Ben Blood is blossoming as a sophomore at the University of North Dakota. The defender is playing on the top pairing, is scoring at a higher rate, and is playing a more physical brand of hockey than he did in his freshman year. Ottawa’s fourth-round pick in 2007, he was the team’s Most Improved Player last year, and it wouldn’t be a stretch to say he could be nominated for it again this year.
The 6’3 220-pound Minnesota native’s preferred method of defense is to hit his opponent, taking them out of the play. It’s very effective, and he has a +4 to show for it.
Blood has three goals and three assists in 21 games. He can move the puck up to the forwards effectively, and is seeing time on the power play, especially with captain Chay Genoway out of the line-up. But offense isn’t really Blood’s calling card.
"I’m definitely not the triggerman," he said of his work on the power play.
Blood has 54 penalty minutes, up dramatically from just 12 in all of last season.
Hockey’s Future spoke to the 20-year-old Blood following North Dakota’s shootout loss to Notre Dame in the Shillelagh Tournament.
"We’re two good ballclubs," Blood said of the game. "We expected a grudge match, we expected a war out there and it was."
HF: Do you feel like things are coming together for you as a sophomore?
BB: Yeah, things are coming together a lot for me, I’m really happy with where I’m at right now. Last year was a bit of a struggle to try to get comfortable out there, get my footing. This year I feel a lot more confident out on the ice and I think that’s showing with my play.
HF: Have you been playing with Andrew MacWilliam (TOR) a lot?
BB: No, I was paired with Chay Genoway at the beginning of the year and he got hurt. We want him to get back here soon and then I don’t know how the pairings will go, but I do like playing with Mac a lot. We’ve been together since the St. Cloud series (in mid-November).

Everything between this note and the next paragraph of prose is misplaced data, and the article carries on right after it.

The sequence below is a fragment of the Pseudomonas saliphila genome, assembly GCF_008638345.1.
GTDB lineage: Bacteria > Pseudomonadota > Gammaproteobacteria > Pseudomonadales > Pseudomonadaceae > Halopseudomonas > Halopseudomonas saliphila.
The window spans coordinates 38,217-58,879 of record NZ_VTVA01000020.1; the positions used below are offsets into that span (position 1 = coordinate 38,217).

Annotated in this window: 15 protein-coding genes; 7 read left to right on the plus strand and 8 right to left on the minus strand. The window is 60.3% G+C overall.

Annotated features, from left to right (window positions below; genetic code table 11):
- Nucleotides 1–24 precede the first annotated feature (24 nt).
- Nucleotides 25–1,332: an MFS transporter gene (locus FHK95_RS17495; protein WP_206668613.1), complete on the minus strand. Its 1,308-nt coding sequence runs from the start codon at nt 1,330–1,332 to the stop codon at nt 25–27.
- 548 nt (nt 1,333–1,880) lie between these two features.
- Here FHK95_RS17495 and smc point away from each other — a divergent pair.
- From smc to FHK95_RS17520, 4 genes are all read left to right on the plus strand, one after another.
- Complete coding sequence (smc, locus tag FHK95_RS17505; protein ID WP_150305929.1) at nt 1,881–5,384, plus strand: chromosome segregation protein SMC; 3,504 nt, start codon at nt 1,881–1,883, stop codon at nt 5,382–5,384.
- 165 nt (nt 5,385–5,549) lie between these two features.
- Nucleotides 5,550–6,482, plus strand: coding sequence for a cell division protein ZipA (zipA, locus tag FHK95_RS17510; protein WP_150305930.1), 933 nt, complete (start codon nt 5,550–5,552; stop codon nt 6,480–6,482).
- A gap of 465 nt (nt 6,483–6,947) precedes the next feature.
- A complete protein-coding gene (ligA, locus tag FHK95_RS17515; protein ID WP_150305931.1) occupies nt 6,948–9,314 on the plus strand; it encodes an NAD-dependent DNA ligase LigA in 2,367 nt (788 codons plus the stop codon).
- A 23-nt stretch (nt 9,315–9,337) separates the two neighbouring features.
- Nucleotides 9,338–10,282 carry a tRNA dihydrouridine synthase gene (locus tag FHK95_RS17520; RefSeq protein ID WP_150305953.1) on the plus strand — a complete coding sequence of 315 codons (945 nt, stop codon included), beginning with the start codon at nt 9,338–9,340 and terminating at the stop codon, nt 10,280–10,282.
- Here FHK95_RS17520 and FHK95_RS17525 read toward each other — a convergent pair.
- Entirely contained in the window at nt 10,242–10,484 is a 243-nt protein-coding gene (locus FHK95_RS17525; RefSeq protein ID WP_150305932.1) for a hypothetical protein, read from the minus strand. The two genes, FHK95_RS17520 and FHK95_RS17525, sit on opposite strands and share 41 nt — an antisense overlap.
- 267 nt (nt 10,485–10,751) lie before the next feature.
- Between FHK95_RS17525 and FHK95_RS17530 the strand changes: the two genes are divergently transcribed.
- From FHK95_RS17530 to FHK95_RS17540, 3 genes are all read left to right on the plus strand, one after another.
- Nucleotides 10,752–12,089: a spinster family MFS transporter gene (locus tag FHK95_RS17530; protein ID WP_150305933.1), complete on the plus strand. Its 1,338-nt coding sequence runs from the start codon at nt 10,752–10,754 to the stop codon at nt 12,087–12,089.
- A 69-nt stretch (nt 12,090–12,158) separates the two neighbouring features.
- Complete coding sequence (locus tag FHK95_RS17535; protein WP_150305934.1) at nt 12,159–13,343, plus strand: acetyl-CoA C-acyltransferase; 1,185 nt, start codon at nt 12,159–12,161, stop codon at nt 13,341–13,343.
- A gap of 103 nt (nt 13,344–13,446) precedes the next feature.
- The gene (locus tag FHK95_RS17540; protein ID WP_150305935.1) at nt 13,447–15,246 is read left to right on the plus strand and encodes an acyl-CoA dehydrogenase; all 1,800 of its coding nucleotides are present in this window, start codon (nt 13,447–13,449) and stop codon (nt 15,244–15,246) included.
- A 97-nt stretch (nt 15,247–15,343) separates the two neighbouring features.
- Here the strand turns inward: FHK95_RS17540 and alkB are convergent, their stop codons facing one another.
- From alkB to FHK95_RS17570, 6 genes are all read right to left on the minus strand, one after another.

HF: Are you kind of showing him the ropes since he’s a freshman?
BB: No, not at all, I think he’s doing fine, he’s figuring it out on his own. We both have each other’s backs out there. We pick each other up if we have a bad shift or whatever, but no, I’m not taking him under my wing or anything, he knows how to play. He’s a good player.
HF: What do you think is the most important lesson for a defenseman to learn when they start college hockey?
BB: Patience. You’re not going to score the game-winning goal the first game, you’re not necessarily guaranteed points or anything, you’ve just got to take it as it comes, keep it simple I guess. Play strong in your D zone and try to do the little things, don’t try to do too much. That’s what i strugged with a little bit last year, trying to do too much on the ice. When I started to simplify my game a bit, like I have this year, I started to make better plays, got more confident and it just kind of snowballed from there.
HF: How much more ice time are you getting this year?
BB: Last year I had a smaller role all around. I had a good summer, I was working hard this summer and it showed on the ice so the coaches let me kind of run with it a bit. I have a larger role with the team and I like that a lot, I like being one of our go-to guys in the D zone. I like going against the top guys on the other team and shutting them down. I’m playing a lot more this year.
HF: How much more power play time are you getting?
BB: Last year I wasn’t on the power play at all. I wasn’t even on the PK, just kind of a five-on-five guy, getting comfortable out there.
HF: You seem like someone who’s pretty intense, is that a fair assessment?
BB: When the scoreboard’s on, I want to do everything I can to come away with a victory. Off the ice, I feel I’m a pretty laid-back guy, first in line for fun, just hanging out with the guys. I’m really laid back away from the rink. When I’m at the rink, it’s time for hockey, time to go to work, but as soon as I leave I like to relax a bit.
HF: Have you been to Ottawa’s summer camps?
BB: Yeah I have. I’ve gone for the past three years and I plan on going back this summer.
HF: Have they been giving you advice?
BB: No, they’re kind of letting me figure it out on my own, I like that. They’re letting me do my own thing, play my own game. When I go there they’re not pressuring me. If I need advice, they’re there for me. If I need help, I’ve got guys that I can call. They’ve been great so far.
HF: What do you feel like you need to work on the most before you turn pro?
BB: I don’t know, just getting better every day I guess. Doing the little things. Being consistent, playing simple on the ice. My focus is here right now with these guys and winning a championship.